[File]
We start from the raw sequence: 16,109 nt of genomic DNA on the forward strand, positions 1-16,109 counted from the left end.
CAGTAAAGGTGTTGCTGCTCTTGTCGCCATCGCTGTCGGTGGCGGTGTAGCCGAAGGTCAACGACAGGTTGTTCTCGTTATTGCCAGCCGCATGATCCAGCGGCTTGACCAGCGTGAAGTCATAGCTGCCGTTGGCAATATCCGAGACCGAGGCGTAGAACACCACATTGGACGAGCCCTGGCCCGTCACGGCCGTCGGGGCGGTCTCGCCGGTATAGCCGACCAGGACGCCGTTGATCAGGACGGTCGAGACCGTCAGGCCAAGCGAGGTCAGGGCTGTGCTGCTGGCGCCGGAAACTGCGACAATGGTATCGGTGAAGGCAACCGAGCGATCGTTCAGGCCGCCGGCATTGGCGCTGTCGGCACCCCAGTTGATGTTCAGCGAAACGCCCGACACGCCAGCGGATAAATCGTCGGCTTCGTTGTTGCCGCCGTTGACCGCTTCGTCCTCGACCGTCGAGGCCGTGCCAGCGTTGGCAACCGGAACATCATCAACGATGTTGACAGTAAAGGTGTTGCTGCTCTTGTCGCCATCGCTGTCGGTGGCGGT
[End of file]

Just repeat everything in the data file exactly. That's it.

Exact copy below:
We start from the raw sequence: 16,109 nt of genomic DNA on the forward strand, positions 1-16,109 counted from the left end.
CAGTAAAGGTGTTGCTGCTCTTGTCGCCATCGCTGTCGGTGGCGGTGTAGCCGAAGGTCAACGACAGGTTGTTCTCGTTATTGCCAGCCGCATGATCCAGCGGCTTGACCAGCGTGAAGTCATAGCTGCCGTTGGCAATATCCGAGACCGAGGCGTAGAACACCACATTGGACGAGCCCTGGCCCGTCACGGCCGTCGGGGCGGTCTCGCCGGTATAGCCGACCAGGACGCCGTTGATCAGGACGGTCGAGACCGTCAGGCCAAGCGAGGTCAGGGCTGTGCTGCTGGCGCCGGAAACTGCGACAATGGTATCGGTGAAGGCAACCGAGCGATCGTTCAGGCCGCCGGCATTGGCGCTGTCGGCACCCCAGTTGATGTTCAGCGAAACGCCCGACACGCCAGCGGATAAATCGTCGGCTTCGTTGTTGCCGCCGTTGACCGCTTCGTCCTCGACCGTCGAGGCCGTGCCAGCGTTGGCAACCGGAACATCATCAACGATGTTGACAGTAAAGGTGTTGCTGCTCTTGTCGCCATCGCTGTCGGTGGCGGT